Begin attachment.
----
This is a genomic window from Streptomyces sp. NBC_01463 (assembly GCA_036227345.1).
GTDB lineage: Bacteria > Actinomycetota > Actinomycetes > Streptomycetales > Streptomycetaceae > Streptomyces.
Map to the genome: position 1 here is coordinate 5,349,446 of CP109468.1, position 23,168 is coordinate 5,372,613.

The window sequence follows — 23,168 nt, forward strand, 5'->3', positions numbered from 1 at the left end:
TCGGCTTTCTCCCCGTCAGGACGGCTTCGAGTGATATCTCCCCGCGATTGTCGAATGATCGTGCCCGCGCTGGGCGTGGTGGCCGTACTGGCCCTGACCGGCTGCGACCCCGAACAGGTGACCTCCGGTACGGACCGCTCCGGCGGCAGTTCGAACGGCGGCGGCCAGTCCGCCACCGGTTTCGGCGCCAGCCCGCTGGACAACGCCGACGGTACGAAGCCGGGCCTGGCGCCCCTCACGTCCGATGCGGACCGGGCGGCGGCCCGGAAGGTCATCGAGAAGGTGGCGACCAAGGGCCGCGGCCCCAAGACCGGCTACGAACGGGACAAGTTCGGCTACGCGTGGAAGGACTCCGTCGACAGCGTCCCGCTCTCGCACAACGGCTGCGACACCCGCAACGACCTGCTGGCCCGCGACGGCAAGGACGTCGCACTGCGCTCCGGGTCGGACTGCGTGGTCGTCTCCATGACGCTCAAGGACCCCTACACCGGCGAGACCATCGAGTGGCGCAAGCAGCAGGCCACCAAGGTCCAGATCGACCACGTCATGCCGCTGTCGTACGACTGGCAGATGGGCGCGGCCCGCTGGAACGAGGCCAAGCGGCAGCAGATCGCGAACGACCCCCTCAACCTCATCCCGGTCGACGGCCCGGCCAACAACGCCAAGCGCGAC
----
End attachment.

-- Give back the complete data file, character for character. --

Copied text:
This is a genomic window from Streptomyces sp. NBC_01463 (assembly GCA_036227345.1).
GTDB lineage: Bacteria > Actinomycetota > Actinomycetes > Streptomycetales > Streptomycetaceae > Streptomyces.
Map to the genome: position 1 here is coordinate 5,349,446 of CP109468.1, position 23,168 is coordinate 5,372,613.

The window sequence follows — 23,168 nt, forward strand, 5'->3', positions numbered from 1 at the left end:
TCGGCTTTCTCCCCGTCAGGACGGCTTCGAGTGATATCTCCCCGCGATTGTCGAATGATCGTGCCCGCGCTGGGCGTGGTGGCCGTACTGGCCCTGACCGGCTGCGACCCCGAACAGGTGACCTCCGGTACGGACCGCTCCGGCGGCAGTTCGAACGGCGGCGGCCAGTCCGCCACCGGTTTCGGCGCCAGCCCGCTGGACAACGCCGACGGTACGAAGCCGGGCCTGGCGCCCCTCACGTCCGATGCGGACCGGGCGGCGGCCCGGAAGGTCATCGAGAAGGTGGCGACCAAGGGCCGCGGCCCCAAGACCGGCTACGAACGGGACAAGTTCGGCTACGCGTGGAAGGACTCCGTCGACAGCGTCCCGCTCTCGCACAACGGCTGCGACACCCGCAACGACCTGCTGGCCCGCGACGGCAAGGACGTCGCACTGCGCTCCGGGTCGGACTGCGTGGTCGTCTCCATGACGCTCAAGGACCCCTACACCGGCGAGACCATCGAGTGGCGCAAGCAGCAGGCCACCAAGGTCCAGATCGACCACGTCATGCCGCTGTCGTACGACTGGCAGATGGGCGCGGCCCGCTGGAACGAGGCCAAGCGGCAGCAGATCGCGAACGACCCCCTCAACCTCATCCCGGTCGACGGCCCGGCCAACAACGCCAAGCGCGAC